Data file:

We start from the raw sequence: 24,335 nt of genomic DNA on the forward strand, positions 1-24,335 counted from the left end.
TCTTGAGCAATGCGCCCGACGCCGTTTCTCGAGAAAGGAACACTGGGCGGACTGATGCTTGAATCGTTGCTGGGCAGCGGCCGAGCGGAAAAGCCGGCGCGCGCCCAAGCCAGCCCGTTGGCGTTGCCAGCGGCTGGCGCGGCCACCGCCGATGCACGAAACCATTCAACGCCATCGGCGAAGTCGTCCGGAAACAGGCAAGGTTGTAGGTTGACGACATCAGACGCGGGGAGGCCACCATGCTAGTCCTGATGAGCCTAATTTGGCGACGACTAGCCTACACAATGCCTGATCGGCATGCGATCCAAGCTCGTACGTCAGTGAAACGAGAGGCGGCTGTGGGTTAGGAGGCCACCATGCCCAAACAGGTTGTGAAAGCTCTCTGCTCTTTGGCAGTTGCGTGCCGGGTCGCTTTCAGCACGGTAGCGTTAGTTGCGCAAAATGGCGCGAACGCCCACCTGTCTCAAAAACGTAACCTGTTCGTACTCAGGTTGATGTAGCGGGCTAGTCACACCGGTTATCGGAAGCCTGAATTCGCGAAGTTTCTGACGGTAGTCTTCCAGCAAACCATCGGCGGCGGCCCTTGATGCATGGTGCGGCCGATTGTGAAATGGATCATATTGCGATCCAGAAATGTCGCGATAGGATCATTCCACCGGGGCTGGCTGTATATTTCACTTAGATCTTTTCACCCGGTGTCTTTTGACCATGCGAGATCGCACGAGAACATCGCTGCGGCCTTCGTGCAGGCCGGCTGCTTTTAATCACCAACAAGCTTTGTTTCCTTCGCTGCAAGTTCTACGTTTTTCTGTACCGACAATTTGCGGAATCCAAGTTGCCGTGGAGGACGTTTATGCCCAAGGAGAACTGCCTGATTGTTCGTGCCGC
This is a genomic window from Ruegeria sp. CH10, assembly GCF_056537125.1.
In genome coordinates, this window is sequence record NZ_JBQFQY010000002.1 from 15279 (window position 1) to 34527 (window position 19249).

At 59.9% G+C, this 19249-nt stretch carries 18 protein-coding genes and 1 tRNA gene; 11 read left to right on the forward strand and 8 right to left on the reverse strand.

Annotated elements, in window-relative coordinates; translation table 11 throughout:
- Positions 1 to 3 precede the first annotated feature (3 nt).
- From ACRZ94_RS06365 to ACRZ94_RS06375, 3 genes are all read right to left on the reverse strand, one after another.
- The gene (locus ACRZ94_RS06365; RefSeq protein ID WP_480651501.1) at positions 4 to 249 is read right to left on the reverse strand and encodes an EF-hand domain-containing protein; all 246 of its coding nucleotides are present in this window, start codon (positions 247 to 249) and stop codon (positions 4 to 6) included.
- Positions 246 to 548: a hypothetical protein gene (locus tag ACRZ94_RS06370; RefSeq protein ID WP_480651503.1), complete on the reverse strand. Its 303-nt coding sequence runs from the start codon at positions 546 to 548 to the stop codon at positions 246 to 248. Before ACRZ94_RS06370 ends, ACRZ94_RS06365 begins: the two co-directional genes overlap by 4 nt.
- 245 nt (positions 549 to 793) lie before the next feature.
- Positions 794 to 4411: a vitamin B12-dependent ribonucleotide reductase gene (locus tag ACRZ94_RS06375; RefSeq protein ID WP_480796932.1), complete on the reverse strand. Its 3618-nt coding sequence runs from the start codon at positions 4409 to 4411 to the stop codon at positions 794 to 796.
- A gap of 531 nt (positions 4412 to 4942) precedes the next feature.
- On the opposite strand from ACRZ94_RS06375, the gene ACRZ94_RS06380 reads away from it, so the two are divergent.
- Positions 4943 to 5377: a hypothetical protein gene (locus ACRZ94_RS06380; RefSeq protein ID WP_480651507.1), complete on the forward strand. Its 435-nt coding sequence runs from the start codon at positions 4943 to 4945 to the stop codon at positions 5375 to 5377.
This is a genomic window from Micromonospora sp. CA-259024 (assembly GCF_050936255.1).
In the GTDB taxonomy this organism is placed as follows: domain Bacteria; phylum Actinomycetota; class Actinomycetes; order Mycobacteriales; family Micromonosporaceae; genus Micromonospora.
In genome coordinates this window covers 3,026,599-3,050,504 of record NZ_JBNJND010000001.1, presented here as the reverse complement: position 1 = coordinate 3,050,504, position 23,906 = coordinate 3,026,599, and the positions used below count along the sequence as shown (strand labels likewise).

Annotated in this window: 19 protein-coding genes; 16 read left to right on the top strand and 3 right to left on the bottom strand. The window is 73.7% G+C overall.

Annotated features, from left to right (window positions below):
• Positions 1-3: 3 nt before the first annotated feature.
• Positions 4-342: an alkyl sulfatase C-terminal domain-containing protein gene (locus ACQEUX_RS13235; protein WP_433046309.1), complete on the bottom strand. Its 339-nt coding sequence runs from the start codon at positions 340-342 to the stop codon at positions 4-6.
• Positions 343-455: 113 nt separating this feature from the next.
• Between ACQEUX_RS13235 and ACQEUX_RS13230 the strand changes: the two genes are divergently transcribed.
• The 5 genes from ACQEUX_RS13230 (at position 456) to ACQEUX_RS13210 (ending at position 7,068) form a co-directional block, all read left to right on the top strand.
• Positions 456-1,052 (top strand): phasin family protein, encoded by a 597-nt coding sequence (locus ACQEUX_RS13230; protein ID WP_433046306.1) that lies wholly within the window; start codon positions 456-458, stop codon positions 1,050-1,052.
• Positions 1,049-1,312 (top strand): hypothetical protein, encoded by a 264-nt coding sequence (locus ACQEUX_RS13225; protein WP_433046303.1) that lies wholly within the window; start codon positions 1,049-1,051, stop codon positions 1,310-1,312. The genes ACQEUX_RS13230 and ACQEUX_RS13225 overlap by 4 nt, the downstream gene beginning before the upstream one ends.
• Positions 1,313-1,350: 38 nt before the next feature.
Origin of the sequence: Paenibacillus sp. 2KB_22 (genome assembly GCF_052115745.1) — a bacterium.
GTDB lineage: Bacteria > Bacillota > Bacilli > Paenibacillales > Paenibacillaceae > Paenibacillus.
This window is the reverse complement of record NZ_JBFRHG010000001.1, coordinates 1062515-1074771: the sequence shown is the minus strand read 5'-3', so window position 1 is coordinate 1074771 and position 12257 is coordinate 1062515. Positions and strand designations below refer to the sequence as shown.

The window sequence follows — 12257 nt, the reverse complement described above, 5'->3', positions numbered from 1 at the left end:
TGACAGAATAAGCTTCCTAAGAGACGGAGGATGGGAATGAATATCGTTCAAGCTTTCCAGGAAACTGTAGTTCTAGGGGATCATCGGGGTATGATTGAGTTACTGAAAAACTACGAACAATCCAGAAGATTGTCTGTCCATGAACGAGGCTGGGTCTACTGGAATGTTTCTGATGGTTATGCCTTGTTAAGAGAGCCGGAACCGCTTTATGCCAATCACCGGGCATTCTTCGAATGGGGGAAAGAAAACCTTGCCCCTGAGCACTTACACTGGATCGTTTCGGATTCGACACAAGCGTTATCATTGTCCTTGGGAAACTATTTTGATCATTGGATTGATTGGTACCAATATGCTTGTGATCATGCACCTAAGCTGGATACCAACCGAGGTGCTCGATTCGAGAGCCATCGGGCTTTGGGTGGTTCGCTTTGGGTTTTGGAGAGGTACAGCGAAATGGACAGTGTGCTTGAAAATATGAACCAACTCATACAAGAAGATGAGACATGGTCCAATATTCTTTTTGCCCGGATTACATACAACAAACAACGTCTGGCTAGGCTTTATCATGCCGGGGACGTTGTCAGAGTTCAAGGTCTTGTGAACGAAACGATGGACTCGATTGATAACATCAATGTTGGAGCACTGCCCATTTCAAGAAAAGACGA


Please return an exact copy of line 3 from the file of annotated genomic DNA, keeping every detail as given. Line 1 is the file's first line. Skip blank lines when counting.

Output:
This is a genomic window from Ruegeria sp. CH10, assembly GCF_056537125.1.